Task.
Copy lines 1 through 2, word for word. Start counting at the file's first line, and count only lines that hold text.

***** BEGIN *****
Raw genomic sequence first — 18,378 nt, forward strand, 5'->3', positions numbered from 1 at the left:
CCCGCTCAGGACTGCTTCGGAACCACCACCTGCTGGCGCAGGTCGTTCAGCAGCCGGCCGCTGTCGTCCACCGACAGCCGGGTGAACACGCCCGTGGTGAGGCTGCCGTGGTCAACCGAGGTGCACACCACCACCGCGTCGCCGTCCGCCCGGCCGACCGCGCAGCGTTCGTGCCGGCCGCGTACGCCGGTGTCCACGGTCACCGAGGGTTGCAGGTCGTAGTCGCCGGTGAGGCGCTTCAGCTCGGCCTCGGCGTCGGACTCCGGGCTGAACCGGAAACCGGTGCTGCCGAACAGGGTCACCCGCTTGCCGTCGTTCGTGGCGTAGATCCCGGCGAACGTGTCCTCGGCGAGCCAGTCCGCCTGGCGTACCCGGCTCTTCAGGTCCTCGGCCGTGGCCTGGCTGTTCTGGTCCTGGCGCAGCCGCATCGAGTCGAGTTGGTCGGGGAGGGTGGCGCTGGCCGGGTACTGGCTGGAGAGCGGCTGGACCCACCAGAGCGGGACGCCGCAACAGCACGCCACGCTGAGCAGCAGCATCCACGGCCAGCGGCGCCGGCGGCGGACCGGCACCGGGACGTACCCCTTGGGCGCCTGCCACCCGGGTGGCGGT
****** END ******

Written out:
Raw genomic sequence first — 18,378 nt, forward strand, 5'->3', positions numbered from 1 at the left:
CCCGCTCAGGACTGCTTCGGAACCACCACCTGCTGGCGCAGGTCGTTCAGCAGCCGGCCGCTGTCGTCCACCGACAGCCGGGTGAACACGCCCGTGGTGAGGCTGCCGTGGTCAACCGAGGTGCACACCACCACCGCGTCGCCGTCCGCCCGGCCGACCGCGCAGCGTTCGTGCCGGCCGCGTACGCCGGTGTCCACGGTCACCGAGGGTTGCAGGTCGTAGTCGCCGGTGAGGCGCTTCAGCTCGGCCTCGGCGTCGGACTCCGGGCTGAACCGGAAACCGGTGCTGCCGAACAGGGTCACCCGCTTGCCGTCGTTCGTGGCGTAGATCCCGGCGAACGTGTCCTCGGCGAGCCAGTCCGCCTGGCGTACCCGGCTCTTCAGGTCCTCGGCCGTGGCCTGGCTGTTCTGGTCCTGGCGCAGCCGCATCGAGTCGAGTTGGTCGGGGAGGGTGGCGCTGGCCGGGTACTGGCTGGAGAGCGGCTGGACCCACCAGAGCGGGACGCCGCAACAGCACGCCACGCTGAGCAGCAGCATCCACGGCCAGCGGCGCCGGCGGCGGACCGGCACCGGGACGTACCCCTTGGGCGCCTGCCACCCGGGTGGCGGT